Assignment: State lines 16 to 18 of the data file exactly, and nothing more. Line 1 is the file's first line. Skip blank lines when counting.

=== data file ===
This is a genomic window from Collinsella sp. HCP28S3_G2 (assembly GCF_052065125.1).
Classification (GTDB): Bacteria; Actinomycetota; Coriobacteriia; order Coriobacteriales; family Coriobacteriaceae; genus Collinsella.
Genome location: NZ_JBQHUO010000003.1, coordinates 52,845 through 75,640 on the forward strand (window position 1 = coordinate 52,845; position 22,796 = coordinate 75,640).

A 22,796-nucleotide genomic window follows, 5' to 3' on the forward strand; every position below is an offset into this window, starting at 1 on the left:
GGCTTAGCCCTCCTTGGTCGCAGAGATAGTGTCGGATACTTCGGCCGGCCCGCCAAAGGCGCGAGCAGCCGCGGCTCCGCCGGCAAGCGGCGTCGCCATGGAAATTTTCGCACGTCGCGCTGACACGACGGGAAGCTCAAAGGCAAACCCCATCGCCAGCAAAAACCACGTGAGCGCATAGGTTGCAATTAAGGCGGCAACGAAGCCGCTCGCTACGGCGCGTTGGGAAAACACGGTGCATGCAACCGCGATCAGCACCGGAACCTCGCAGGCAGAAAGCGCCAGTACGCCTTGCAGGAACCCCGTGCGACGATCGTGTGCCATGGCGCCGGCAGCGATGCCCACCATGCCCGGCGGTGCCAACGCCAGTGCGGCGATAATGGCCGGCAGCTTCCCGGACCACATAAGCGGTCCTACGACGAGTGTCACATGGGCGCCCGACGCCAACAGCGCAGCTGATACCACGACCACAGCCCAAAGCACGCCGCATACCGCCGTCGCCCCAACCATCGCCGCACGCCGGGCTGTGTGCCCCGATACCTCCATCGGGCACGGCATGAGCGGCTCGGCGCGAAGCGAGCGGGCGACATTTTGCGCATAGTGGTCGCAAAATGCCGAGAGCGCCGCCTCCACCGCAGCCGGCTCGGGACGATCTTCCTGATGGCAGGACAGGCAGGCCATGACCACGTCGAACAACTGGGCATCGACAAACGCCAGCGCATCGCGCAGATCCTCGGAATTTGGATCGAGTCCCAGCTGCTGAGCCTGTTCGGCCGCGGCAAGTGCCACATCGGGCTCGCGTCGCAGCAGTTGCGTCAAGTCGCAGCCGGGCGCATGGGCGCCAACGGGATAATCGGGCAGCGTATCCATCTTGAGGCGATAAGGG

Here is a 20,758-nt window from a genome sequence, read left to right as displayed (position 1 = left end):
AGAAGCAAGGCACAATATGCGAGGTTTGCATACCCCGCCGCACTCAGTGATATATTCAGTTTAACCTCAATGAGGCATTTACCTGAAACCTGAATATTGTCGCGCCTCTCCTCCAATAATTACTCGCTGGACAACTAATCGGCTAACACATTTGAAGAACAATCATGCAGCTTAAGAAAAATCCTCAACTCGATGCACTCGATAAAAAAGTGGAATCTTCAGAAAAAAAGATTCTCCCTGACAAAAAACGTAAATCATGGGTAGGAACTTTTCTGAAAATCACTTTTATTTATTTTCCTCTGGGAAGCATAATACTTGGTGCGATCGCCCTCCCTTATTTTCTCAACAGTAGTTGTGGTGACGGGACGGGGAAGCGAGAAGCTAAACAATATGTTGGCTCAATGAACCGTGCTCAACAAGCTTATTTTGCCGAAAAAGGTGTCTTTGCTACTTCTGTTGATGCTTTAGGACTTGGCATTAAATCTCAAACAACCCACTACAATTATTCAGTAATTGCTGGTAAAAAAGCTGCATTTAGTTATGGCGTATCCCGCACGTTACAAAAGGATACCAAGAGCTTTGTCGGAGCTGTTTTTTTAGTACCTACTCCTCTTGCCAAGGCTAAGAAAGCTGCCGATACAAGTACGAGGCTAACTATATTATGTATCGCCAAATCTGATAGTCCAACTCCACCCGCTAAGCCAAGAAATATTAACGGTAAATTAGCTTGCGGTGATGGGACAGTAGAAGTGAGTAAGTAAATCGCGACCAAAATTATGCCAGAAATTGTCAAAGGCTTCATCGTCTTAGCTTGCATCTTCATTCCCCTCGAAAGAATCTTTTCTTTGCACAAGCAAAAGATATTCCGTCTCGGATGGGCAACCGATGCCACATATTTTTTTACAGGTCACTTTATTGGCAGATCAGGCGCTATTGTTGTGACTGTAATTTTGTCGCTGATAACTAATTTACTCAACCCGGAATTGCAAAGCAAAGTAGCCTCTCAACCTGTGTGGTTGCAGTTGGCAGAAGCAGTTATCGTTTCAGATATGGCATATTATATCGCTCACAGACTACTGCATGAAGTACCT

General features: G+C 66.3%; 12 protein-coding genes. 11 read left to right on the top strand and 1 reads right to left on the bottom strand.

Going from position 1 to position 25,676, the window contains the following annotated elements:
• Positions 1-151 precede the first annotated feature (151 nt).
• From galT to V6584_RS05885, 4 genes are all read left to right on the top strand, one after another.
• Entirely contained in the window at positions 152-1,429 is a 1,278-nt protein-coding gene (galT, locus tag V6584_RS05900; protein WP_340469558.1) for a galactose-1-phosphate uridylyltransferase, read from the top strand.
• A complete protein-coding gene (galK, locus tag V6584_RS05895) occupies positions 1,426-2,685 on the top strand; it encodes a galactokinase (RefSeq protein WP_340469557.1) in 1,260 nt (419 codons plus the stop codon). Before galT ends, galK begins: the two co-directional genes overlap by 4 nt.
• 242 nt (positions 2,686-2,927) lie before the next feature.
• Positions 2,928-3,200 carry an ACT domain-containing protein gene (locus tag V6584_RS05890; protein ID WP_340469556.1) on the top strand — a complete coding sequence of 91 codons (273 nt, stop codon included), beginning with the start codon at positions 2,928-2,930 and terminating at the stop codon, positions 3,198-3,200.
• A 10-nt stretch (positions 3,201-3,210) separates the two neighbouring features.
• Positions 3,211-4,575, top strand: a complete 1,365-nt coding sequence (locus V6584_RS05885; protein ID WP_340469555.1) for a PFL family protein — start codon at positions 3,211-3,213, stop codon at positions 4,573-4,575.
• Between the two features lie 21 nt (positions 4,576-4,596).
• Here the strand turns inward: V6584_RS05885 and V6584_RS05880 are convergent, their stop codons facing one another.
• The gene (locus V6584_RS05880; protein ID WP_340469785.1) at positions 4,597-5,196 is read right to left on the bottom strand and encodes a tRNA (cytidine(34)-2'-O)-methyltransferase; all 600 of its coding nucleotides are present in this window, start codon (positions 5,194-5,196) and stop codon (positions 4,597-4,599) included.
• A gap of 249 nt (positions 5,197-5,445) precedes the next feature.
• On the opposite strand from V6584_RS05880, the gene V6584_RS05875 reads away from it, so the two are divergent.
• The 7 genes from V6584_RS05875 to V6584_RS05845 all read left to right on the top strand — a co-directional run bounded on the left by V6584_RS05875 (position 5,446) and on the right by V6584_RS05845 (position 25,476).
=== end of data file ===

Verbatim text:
• A 10-nt stretch (positions 3,201-3,210) separates the two neighbouring features.
• Positions 3,211-4,575, top strand: a complete 1,365-nt coding sequence (locus V6584_RS05885; protein ID WP_340469555.1) for a PFL family protein — start codon at positions 3,211-3,213, stop codon at positions 4,573-4,575.
• Between the two features lie 21 nt (positions 4,576-4,596).